Photo/IllutrationLiu Xiaobo talks with his wife Liu Xia in their Beijing home in this photo taken in about 2000. (Provided by a supporter of Liu Xiaobo)

Liu Xiaobo, the late Nobel Peace laureate, clung to the belief that remaining in China was his best option for continuing with his pro-democracy activities.

But, those close to Liu said he finally decided to leave his homeland after realizing the mental toll that house arrest had on his wife, Liu Xia, 56.

However, by the time Liu Xiaobo reached that critical decision his health had deteriorated to a point where he was facing the final stages of liver cancer. He died on July 13 at age 61.

The couple married in 1996, but spent only about a decade together. No sooner had he married than Liu Xiaobo was sentenced to serve three years in a labor education camp.

He was again detained from 2008 and was still in prison in 2010 when he learned he had been awarded the Nobel Peace Prize.

Despite their short time together, the marriage fundamentally changed Liu Xiaobo, according to Hao Jian, 63, a long-time friend and former university professor.

"He changed after their marriage," Hao said. "He began to possess a tougher mental state and milder manner. He held both passion and rationality."

After Liu Xiaobo won the Nobel Prize, Chinese authorities placed his wife under house arrest, only allowing a small circle of relatives and friends to visit her.

She was allowed to visit her imprisoned husband in Liaoning province only once a month.

Even though Liu Xia became increasingly unstable due to stress, she never let on about her mental health during her visits with her husband as she didn't want him to worry. When friends suggested that she leave China by herself, Liu Xia rejected the idea, saying her husband needed her support.

Things progressively went downhill for Liu Xia from last year. Her parents died in quick succession, causing her psychological state to deteriorate further.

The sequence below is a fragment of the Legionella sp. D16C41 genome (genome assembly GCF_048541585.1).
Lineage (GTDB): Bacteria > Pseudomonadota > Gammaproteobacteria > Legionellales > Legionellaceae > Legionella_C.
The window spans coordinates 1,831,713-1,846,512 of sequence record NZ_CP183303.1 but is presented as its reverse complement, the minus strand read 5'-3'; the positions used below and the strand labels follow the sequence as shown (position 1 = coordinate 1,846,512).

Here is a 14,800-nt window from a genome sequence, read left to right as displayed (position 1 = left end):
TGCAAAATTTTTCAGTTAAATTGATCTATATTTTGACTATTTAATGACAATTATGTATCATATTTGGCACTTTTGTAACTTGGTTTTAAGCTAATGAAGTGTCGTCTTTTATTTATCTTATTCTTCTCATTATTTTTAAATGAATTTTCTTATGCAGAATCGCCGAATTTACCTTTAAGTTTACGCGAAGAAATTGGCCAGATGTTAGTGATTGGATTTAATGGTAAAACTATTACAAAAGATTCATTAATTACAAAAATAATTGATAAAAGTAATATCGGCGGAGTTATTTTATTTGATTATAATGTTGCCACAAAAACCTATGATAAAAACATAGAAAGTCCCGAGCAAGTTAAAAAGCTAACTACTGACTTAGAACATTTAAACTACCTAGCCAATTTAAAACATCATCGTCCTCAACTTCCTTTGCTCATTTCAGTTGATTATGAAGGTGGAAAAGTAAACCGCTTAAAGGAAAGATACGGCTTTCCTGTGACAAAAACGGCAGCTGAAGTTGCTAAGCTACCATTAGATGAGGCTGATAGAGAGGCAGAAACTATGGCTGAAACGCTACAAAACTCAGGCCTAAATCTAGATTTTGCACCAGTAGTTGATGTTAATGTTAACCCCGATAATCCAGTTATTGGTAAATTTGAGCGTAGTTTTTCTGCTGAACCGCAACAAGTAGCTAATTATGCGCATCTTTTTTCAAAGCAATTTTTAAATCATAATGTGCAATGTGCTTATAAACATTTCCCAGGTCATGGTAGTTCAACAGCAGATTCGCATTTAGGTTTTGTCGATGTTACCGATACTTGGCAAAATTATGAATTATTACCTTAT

She learned from Liao Yiwu, a writer who fled into exile in Germany, that the German government could be lobbied to grant the couple political asylum. Liu Xia began thinking about the possibility of leaving China, but only on the condition that her husband accompanied her.

According to Liao, Liu Xia finally told her husband about her precarious mental state when she visited him in prison in late March. Liu Xiaobo was shocked by the revelation and agreed to leave China.

"I believe he loved his wife from the bottom of his heart," Liao said. Liao lobbied the German government, which began negotiating with the Chinese government through the German Embassy in Beijing.

But in June, doctors diagnosed Liu Xiaobo with terminal cancer.

According to Hong Kong media, on July 5, Liu Xiaobo wrote his feelings for his wife from his hospital bed. He reflected on their married life for a book of photographs that Liu Xia was planning to publish.

Liu Xiaobo wrote that his wife asked "for a poem to be written within 360 seconds that would praise me in a way that would surprise the world."

Liu Xiaobo also wrote that he felt the most regret at "not being able to prepare for his wife's photography exhibition."

In December 2009, when Liu Xiaobo gave final testimony before he was sentenced to prison, he

said, "The most fortunate thing that has happened to me over the past 20 years has been the unselfish love of my wife Liu Xia."

He continued with a message to his wife, "Even if I should be crushed to pieces, I will continue to embrace you even if I am turned to ashes."

(This article was written by Mitsusada Enyo in Beijing and Daisuke Nishimura in Berlin.)